Some angel hit me good with that love arrow. I love my husband dearly, and to show my love for him, I wanted to bake him a cake for his birthday.
This is somewhat strange. My husband doesn’t like sweets.
But you see, while birthday cake is certainly an American tradition, i.e. “I knew you were coming so I baked a cake…”, I think this food tradition also has a lot to do with relationships. Birthday cake means that someone cares that you have made it another year, wants to celebrate with you, and has taken the time to prepare a special treat just for you to enjoy. I wanted put on my apron, make a mess in the kitchen, and produce something delectable because he is my husband, and I wanted him to know how much I care about him.
In addition to that, I think a big part of relationships is not only pleasing your partner, but feeling that you are capable of pleasing them. Now, for my husband, it has been somewhat of a quest to come up with a birthday cake that he would actually eat! Last year, my friend and her mom made the discovery: Angel Food Cake. He absolutely loved it! It is the perfect cake for him; naturally low fat, not too sweet, goes great with fresh fruit (his usual dessert alternative)… yet it probably could not be more of a challenging cake for me. Yet, in my way of showing that I love him as well as that I am worthy of his love, I wanted to make his (one and only) favorite birthday cake!
Unfortunately, my kitchen and I were rather ill equipped for such a special needs cake… I did not have that special angel food cake pan, nor an electric mixer or a sifter, and of course I don’t keep a stock of cake flour or cream of tartar, and lo and behold, I was also out of vanilla extract and down to only 10 eggs — what in the world would I do with 12 left over egg yolks anyway?!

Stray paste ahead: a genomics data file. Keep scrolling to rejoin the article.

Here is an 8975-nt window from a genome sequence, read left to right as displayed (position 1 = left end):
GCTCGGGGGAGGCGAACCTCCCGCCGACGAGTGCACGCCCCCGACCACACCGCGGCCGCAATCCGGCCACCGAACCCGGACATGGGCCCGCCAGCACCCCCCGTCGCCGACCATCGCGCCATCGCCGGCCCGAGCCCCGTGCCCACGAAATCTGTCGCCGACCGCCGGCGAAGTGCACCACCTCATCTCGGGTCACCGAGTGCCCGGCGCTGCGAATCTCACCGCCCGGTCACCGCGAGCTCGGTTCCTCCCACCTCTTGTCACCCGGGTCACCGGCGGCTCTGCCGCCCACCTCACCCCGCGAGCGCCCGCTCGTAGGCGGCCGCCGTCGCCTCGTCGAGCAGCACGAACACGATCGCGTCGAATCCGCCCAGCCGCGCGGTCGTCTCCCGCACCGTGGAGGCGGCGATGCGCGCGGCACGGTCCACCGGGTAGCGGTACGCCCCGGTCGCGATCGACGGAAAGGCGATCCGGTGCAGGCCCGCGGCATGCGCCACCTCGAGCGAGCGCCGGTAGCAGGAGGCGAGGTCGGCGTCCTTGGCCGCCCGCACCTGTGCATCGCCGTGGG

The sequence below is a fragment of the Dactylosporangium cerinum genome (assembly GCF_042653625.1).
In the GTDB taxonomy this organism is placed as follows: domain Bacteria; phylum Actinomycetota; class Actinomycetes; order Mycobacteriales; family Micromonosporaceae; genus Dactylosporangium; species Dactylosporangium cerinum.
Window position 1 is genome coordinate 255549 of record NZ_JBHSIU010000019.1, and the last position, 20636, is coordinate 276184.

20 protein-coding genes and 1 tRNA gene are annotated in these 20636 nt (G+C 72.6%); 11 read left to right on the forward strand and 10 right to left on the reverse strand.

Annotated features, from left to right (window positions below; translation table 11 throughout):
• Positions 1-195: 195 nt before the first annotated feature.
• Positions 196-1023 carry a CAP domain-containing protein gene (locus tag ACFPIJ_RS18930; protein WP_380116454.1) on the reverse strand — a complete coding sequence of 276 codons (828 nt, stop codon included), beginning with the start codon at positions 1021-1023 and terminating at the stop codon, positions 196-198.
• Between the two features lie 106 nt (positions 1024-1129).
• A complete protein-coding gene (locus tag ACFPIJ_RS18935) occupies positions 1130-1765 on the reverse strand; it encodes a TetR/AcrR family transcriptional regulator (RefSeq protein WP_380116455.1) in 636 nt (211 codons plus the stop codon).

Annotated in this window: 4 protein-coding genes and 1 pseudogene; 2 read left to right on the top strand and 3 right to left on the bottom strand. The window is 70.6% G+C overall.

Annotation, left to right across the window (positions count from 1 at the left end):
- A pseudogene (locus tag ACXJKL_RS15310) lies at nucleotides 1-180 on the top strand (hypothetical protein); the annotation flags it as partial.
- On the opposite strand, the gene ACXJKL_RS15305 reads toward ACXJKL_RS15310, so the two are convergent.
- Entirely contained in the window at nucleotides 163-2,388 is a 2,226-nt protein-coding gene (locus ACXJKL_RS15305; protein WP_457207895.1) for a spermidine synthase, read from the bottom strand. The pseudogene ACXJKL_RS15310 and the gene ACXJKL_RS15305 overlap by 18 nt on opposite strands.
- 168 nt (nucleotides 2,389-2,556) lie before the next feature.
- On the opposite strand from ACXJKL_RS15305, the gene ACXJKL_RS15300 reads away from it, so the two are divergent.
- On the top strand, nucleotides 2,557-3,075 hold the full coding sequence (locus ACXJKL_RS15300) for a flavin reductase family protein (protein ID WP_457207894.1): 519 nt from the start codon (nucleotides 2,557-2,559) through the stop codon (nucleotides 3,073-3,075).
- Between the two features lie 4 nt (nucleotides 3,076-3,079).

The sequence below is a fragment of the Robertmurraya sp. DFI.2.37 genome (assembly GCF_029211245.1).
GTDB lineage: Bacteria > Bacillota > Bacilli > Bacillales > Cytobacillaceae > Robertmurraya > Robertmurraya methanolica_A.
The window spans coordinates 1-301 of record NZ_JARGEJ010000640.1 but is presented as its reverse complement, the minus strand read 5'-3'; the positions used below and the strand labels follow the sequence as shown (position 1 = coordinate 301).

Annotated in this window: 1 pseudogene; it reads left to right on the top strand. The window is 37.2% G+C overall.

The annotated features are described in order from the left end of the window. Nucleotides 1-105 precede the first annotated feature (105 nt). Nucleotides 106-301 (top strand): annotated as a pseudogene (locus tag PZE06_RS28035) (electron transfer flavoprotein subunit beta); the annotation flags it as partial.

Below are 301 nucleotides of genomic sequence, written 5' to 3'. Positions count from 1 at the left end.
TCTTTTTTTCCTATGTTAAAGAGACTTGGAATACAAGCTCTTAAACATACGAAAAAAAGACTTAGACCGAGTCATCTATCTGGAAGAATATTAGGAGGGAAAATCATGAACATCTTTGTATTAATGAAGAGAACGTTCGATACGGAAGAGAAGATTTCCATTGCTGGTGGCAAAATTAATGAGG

I took care of the missing ingredients at the grocery store, where I also purchased a bundt pan on hopes it could suffice, but decided to go without the other equipment items. Then I spent a whole morning reading horror stories about how it’s impossible to get an angel food cake out of a bundt pan and that my batter would probably overflow, how I shouldn’t have gotten a non-stick pan because the cake needs to “climb” and be flipped upside down on the “legs” of that special angel food cake pan to cool. Every single recipe uses an electric mixer, and most describe sifting as imperative.
I went at it anyway — it’s his one and only favorite after all! I had purchased pre-sifted cake flour, but for good measure, I hand sifted the flour and confectioner’s sugar together by gently shaking it from a measuring cup into a bowl, then set to whisking it a few minutes or so. Then I separated the eggs oh so carefully using three bowls in the process; crack over one, yolk in another, inspected egg whites in the third — just to make sure I didn’t get any tiny bit of yolk in the whites. (Now that’s love.)
Then I whipped those egg whites like something! They got foamy and soft peaks formed, I added the sugar, and increased my whipping speed (yes, my wrist is a three speed mixer)… after a good 10 minutes I decided that if they didn’t whip up to stiff peaks like in the picture after another 10 minutes, something was wrong — and it wasn’t my old-fashioned mixing technique (or maybe do you think it was?). I made it only another 3 minutes before I went to Google which promptly pointed out the likely culprit: the mixing bowl! I was using my biggest glass mixing bowl, which I had washed and dried, but maybe not as thoroughly as I should have, and apparently any small amount of water or grease residue can prevent the egg whites from peaking.